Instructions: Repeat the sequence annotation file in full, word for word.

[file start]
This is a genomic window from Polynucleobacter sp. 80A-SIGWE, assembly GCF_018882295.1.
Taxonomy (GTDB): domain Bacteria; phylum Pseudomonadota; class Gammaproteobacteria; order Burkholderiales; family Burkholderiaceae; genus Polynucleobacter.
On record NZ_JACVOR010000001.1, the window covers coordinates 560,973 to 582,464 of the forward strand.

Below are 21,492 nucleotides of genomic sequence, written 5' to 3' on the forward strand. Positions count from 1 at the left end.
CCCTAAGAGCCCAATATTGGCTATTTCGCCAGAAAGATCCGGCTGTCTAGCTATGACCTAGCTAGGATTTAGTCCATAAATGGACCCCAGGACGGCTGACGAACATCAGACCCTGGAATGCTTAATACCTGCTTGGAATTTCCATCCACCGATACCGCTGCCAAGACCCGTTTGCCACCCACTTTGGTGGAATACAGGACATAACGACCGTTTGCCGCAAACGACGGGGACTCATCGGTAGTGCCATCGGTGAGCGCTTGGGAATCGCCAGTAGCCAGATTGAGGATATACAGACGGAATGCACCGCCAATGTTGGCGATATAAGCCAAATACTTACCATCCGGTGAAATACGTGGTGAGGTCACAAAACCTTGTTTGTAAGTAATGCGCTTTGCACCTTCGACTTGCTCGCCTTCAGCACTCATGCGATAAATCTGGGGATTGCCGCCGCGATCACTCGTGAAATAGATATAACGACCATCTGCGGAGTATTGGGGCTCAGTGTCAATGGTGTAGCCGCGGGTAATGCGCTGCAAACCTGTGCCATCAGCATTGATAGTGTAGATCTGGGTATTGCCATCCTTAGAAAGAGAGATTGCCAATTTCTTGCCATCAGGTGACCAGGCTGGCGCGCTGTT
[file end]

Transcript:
This is a genomic window from Polynucleobacter sp. 80A-SIGWE, assembly GCF_018882295.1.
Taxonomy (GTDB): domain Bacteria; phylum Pseudomonadota; class Gammaproteobacteria; order Burkholderiales; family Burkholderiaceae; genus Polynucleobacter.
On record NZ_JACVOR010000001.1, the window covers coordinates 560,973 to 582,464 of the forward strand.

Below are 21,492 nucleotides of genomic sequence, written 5' to 3' on the forward strand. Positions count from 1 at the left end.
CCCTAAGAGCCCAATATTGGCTATTTCGCCAGAAAGATCCGGCTGTCTAGCTATGACCTAGCTAGGATTTAGTCCATAAATGGACCCCAGGACGGCTGACGAACATCAGACCCTGGAATGCTTAATACCTGCTTGGAATTTCCATCCACCGATACCGCTGCCAAGACCCGTTTGCCACCCACTTTGGTGGAATACAGGACATAACGACCGTTTGCCGCAAACGACGGGGACTCATCGGTAGTGCCATCGGTGAGCGCTTGGGAATCGCCAGTAGCCAGATTGAGGATATACAGACGGAATGCACCGCCAATGTTGGCGATATAAGCCAAATACTTACCATCCGGTGAAATACGTGGTGAGGTCACAAAACCTTGTTTGTAAGTAATGCGCTTTGCACCTTCGACTTGCTCGCCTTCAGCACTCATGCGATAAATCTGGGGATTGCCGCCGCGATCACTCGTGAAATAGATATAACGACCATCTGCGGAGTATTGGGGCTCAGTGTCAATGGTGTAGCCGCGGGTAATGCGCTGCAAACCTGTGCCATCAGCATTGATAGTGTAGATCTGGGTATTGCCATCCTTAGAAAGAGAGATTGCCAATTTCTTGCCATCAGGTGACCAGGCTGGCGCGCTGTT